Application Information Applications should be completed in the spring semester (normally that which coincides with the student’s fourth semester). Deadlines will be posted in the Media Studies program office and on the web (www.virginia.edu/mediastudies); the deadline will be on or about March 15. In exceptional cases, students who have not taken MDST 110 and 201 may apply for the major by petition to the program director. If admitted, they are required to take MDST 110 and 201. With the director’s approval, third-year students who have not yet taken MDST 110 and 201 may transfer into the major on a space available basis. However, the requirements for completion of the major may preclude this approval except in very special cases. Students are expected to have a GPA of 3.400 at the time of application.

The application consists of a description of courses taken, with grades; a one-paragraph statement of purpose delineating career plans and goals; and a plan of study briefly describing the student’s objectives for the major. This should not be a list of courses to be taken, but an outline of intellectual goals to be achieved through course work in the field of media studies. A statement such as "I like to watch films" is insufficient; however the following formulations, accompanied by a description of the means to achieve these goals, would be sufficient: "I’m interested in the evolution of the studio system," or "I want to trace the relationship between notions of intellectual property and Internet law."

Requirements include a total of 9 courses (approximately 27 credits) comprised of three upper-level core courses (MDST 301, 350, and 401). In addition, five courses must be taken to fulfill breadth requirements. Of these five, at least three must be from the group of primary electives and at least three taken at the 300 level or above (exceptions may be made with the advisor’s approval). The balance of courses may be fulfilled with either primary or adjunct electives. A list of these electives (which change each semester) is available through the Media Studies Program office and is meant as a guide only. Finally, students must either take one course in the practice of media or a 3-credit internship, which may be completed in the summer by arrangement with the program director. Only in rare instances, and at the discretion of the Director of Media Studies, will more than one course in the practice of media count toward the major.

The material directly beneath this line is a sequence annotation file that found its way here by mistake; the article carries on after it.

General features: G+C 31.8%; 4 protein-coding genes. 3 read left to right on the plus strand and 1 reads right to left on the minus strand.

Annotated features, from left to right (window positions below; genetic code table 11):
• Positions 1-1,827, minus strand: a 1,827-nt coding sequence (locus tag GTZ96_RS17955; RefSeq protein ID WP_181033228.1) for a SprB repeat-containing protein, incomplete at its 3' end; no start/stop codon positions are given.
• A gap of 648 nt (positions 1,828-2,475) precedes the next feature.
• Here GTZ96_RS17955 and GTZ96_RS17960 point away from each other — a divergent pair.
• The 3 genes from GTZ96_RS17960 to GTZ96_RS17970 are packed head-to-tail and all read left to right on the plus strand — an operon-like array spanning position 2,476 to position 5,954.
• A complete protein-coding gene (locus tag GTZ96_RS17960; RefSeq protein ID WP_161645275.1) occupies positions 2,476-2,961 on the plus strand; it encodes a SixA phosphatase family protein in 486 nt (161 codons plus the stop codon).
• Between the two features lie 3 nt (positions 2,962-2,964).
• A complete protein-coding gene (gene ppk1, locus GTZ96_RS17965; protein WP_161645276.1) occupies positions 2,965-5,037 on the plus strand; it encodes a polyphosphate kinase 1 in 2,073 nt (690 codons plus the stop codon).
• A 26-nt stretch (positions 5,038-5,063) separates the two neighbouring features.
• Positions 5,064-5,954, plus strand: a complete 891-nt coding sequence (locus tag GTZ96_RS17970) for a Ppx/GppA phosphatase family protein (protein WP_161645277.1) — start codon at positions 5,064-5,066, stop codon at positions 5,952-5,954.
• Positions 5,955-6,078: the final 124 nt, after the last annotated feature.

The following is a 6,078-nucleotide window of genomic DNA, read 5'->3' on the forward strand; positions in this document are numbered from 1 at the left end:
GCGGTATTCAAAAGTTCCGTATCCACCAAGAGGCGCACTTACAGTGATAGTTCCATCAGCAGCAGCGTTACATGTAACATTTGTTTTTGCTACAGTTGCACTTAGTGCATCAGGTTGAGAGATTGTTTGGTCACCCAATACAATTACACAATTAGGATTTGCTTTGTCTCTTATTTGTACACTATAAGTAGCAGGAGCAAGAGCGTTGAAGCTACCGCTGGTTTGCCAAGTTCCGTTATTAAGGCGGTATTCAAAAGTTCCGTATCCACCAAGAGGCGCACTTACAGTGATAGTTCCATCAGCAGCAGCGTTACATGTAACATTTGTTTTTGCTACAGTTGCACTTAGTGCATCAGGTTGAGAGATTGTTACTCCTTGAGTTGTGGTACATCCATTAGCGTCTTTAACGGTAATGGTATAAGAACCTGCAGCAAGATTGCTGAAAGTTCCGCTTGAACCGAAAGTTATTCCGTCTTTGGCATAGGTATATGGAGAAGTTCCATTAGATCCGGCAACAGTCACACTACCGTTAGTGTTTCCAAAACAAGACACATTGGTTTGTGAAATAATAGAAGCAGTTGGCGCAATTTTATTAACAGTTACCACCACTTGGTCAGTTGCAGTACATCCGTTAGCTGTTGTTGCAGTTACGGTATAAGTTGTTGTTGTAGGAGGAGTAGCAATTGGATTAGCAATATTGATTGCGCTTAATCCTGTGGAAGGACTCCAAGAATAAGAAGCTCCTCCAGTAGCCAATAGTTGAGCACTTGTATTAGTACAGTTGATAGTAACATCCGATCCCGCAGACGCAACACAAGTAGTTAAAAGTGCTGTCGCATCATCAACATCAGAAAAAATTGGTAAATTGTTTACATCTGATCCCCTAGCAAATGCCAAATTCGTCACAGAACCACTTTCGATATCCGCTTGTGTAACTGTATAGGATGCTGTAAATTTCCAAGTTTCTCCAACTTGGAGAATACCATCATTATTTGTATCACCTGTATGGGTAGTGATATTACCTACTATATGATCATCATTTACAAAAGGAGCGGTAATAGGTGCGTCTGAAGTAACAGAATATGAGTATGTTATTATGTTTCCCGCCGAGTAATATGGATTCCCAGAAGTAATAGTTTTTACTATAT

Core courses include MDST110 (Information Technology and Digital Media); MDST 201 (Introduction to Media Studies); MDST 301 (Theory and Criticism of Media); MDST 350 (History of Media or approved equivalent); and MDST 401 (Fourth-Year Seminar).

Media Studies students are strongly urged to choose electives according to an individual plan of study. Students should consider the broad range of topics relevant to a full understanding of media studies: media aesthetics (rhetoric and the shape of argument in media, formal analysis, media criticism, and theory of a specific medium); the history of media (film, photography, television, digital and print media); the individual experience of media (psychology and sociology); the social experience and effects of media (political science and government, law, or public policy, anthropology, and sociology); and the economics and business of media.